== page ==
This has now been confirmed by the Supreme Court. 31 In view of this decision, the claim in relation to the refusal to allow publication, as in the case of Shayler, would no longer go to the judicial review court. It has been conceded that the rule that tribunal will only investigate the matter if the complaint is not deemed "vexatious or frivolous" by it (the complainant under s 69(2)(d) is required to provide information which would facilitate such determination32). This seems to be a serious impediment, given the difficulty the complainant would have in obtaining information.

Information from Intelligence Services possessed by public authorities is subject to an absolute exemption under s 23 of FOIA. National security information under s 24 is subject to ministerial certificate which can only be overturned by the Information Tribunal under s 60 of FOIA on a very few grounds. 33 Although the latter is a qualified exemption but only in exceptional circumstances the public authority would decide that the public interest in disclosing the information outweighs the public interest in maintaining the exemption.

Moreover it is only theoretically possible that where a ministerial certificate is given, the public authority could still decide that the public interest in disclosure is greater. In practice, it is unlikely to happen. 34 Evidence and the reasons for the decision would be given to the complainant keeping in mind the sensitive information is not disclosed. What may amount to sensitive information is really broad and this is evident from the decision in Rehman where national security was considered to include the security of other friendly states.

Further, in my view, the tribunal, in conventional rights cases, should be able to look at the merits of the decisions (full appeal; not just judicial review) as OSA can be seen by many as being an impediment in the way of exercise of Article 10 right. Intensive scrutiny (proportionality) may not be enough if the act is to have the intended effect even for a laudable aim. The statutory developments in this area have left several gaps. It does not clarify the working link between the Prime Minister and the services.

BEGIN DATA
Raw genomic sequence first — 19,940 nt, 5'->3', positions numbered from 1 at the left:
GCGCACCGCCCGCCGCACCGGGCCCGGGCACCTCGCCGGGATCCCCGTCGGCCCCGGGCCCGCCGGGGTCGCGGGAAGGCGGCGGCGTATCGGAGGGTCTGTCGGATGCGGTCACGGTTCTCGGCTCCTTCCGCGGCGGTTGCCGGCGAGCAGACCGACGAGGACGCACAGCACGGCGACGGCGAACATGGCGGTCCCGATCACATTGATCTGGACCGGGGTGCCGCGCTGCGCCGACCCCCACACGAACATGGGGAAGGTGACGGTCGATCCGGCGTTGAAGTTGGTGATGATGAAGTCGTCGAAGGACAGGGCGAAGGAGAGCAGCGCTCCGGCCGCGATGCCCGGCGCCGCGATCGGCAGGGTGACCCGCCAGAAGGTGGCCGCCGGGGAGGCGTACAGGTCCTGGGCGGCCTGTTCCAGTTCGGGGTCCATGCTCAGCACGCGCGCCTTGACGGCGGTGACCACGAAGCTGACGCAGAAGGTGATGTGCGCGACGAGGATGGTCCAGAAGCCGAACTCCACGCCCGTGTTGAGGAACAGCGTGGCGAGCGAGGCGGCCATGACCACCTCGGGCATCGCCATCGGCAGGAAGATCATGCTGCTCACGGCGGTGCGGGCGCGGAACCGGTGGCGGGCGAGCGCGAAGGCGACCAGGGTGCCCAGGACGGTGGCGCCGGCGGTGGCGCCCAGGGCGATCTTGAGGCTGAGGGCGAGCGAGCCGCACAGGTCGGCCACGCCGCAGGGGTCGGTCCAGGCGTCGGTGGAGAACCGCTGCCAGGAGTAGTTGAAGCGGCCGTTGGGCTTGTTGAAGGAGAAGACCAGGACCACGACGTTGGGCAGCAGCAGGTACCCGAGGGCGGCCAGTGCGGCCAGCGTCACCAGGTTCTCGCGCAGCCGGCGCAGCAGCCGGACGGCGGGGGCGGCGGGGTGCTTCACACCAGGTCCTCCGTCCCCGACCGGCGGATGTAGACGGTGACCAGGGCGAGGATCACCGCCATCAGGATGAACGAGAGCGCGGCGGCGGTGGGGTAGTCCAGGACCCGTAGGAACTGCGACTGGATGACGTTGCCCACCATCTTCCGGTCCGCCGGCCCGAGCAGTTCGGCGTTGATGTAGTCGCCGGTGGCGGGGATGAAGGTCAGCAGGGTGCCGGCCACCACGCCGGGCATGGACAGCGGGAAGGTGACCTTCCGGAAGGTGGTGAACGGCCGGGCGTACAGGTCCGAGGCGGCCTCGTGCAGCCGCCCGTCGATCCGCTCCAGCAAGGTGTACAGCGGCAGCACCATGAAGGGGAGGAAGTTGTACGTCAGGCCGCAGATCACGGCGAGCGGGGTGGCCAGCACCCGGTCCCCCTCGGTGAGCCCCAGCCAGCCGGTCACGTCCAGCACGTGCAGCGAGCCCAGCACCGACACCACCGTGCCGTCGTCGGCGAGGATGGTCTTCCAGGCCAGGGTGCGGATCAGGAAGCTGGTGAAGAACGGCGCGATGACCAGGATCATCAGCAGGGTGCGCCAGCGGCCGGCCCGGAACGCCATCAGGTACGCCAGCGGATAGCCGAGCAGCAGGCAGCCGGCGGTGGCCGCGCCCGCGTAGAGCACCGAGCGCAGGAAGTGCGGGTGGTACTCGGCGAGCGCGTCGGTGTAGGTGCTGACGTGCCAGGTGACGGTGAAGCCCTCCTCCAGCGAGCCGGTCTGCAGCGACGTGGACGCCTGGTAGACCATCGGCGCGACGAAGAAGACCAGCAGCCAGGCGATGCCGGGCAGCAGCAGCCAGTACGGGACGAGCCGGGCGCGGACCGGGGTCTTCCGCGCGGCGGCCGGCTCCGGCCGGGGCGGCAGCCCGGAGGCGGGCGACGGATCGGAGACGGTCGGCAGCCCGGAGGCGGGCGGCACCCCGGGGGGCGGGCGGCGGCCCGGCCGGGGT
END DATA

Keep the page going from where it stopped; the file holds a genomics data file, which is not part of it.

Furthermore, only reports by the heads of services and not by the subordinates are dealt with by the legislation. 35 This is a serious weakness in protection afforded by the law, given that the services officials are not covered by the Public Interest Disclosure Act 1998 (cannot make qualified disclosures) as their disclosures would constitute criminal offences i. e. breach of OSA. It has been recognised that in view of inadequate procedure for grievance resolution, the absence of detailed statutory code (stating the powers of the services in very wide terms) inhibits the effectiveness of the services.

The RIPA is an improvement and does provide for complaints dealing procedures but the scope of such procedures is uncertain and the whole system of the services is unlikely to function properly if the aggrieved wishes to sue. For instance S 1 of the act sets out the tort of unlawful interception, however if the information comes from security official, he would be caught by s 1 of OSA. Moreover it has been argued that considering the imprecise nature of these statutes, they may not be the sole source of power of the services.

It is true that secrecy should manifest itself in sensitive areas. However at present certain issues demand attention, such as the oversight of the operational activities of the services (ISC cannot oversee operations), publication of the major activities of the services after every 10 years, means of making the services opinion on threats and the change in their practice known. 37 Knowledge and oversight work towards achieving democratic accountability, however, given the world that we are living in this interest ought to be balanced against maintaining secrecy for executive efficacy.